Sturm College of Law
Congress, E-legislation, Social media
The United States has been plagued with a deadlocked, “do nothing” Congress for the last several years, but today there is a new game in town. Senator Chris Dodd declared, when he first encountered the full force of e-legislating, “It’s a new day [in Washington]... Brace yourselves.” Digital technologies have fundamentally changed the relationship of citizens to their governments. Since e-democracy was first identified in the 1990s, at least four subcategories have emerged. This article debuts the newest member of the e-democracy family: e-legislating — the use of Internet and social media to influence federal legislation. The federal legislative process has traditionally been remote for the average citizen. E-legislating attempts to change that dynamic through the use of electronic media campaigns to influence legislators between election cycles. Yet fundamental problems with the process exist and are illustrated by the use of e-legislating to protest the Stop Online Piracy Act (SOPA) in January 2012. One negative outcome was manipulation of the public through emotional, multi-sensory messages that may have resulted in impulse-based decisionmaking. Another was lack of accountability for the citizens who anonymously contacted legislators to influence their votes or who submitted multiple electronic messages regarding the Act. In addition, the SOPA Internet blackout raised a troubling, but perhaps unique concern: SOPA opponents were able to use deprivation to coerce political action. Participating websites deprived citizens of their services and were able to divert the users’ newfound time into activism in favor of the SOPA opponents. E-legislating has awe-inspiring potential to empower common citizens and to result in the creation of positive laws that reflect a balance of the will of common citizens with the influence of lobbyists in Congress. However, citizens participating in e-legislating need to be aware that the process can be both obstructive as well as constructive.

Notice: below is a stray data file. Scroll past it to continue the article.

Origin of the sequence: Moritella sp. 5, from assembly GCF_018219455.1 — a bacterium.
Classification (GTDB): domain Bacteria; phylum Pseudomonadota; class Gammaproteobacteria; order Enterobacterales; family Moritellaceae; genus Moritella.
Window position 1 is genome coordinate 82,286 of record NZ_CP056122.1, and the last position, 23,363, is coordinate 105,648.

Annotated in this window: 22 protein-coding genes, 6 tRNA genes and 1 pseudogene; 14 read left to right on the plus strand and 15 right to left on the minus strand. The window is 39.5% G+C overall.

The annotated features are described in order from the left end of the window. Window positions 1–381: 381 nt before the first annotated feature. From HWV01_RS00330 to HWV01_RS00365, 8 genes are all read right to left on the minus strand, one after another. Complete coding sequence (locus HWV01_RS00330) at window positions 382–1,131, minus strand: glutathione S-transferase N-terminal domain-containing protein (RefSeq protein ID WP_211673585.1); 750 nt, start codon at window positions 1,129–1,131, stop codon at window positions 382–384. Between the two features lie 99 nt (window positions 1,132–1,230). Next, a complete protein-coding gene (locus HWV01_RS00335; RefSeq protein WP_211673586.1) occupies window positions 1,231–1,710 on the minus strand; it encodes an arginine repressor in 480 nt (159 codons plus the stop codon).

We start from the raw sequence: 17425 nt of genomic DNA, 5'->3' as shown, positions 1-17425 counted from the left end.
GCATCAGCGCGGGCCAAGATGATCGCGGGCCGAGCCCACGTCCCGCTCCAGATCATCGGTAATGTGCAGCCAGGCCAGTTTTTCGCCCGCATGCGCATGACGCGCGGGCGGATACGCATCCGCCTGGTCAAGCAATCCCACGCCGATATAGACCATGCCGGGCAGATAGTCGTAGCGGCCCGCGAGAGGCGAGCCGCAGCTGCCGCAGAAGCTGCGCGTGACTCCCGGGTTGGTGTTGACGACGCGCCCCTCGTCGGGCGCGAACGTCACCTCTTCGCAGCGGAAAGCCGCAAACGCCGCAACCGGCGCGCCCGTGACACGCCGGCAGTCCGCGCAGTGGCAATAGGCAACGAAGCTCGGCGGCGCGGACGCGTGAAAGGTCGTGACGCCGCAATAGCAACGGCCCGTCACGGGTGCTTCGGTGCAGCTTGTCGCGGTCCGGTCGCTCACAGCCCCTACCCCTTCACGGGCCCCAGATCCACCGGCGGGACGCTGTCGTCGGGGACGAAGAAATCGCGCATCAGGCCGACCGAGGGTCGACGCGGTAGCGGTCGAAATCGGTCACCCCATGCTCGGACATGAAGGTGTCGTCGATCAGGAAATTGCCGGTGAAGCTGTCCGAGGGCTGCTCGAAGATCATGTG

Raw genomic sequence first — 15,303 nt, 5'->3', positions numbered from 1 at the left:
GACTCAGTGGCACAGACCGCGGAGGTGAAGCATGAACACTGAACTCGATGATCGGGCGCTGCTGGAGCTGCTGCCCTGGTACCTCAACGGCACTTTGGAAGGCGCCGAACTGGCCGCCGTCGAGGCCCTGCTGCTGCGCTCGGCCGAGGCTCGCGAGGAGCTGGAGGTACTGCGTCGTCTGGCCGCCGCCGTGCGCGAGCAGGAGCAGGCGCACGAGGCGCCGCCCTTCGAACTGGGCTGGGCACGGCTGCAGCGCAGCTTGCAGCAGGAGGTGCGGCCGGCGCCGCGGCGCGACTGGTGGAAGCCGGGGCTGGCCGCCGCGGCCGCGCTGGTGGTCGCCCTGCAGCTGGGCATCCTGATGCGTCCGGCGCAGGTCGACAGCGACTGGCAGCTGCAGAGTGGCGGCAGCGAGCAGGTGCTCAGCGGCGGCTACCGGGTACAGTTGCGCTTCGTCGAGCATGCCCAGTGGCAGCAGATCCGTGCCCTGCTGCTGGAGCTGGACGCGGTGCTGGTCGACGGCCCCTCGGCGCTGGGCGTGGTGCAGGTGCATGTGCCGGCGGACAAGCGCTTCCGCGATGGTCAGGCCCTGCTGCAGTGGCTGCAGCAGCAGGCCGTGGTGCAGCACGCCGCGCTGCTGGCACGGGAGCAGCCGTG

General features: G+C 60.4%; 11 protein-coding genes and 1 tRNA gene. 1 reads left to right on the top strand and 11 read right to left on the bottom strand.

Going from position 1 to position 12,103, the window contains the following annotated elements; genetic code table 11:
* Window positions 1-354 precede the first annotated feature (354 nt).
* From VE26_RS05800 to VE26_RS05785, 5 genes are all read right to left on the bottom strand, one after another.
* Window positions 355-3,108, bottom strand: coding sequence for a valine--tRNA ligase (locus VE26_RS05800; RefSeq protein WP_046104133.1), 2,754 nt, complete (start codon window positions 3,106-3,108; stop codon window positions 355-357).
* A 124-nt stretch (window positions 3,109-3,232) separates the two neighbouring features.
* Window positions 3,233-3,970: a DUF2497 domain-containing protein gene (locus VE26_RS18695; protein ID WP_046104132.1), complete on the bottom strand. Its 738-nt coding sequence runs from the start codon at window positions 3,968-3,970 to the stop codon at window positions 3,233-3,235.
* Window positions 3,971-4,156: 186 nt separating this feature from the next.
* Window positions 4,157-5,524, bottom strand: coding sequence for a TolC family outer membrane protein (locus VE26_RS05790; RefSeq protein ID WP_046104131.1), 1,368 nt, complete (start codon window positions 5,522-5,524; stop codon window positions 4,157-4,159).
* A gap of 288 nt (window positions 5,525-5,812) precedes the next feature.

Copyright is held by the author. User is responsible for all copyright compliance.
K.K. DuVivier, E-Legislating, 92 OR. L. REV. 9 (2013).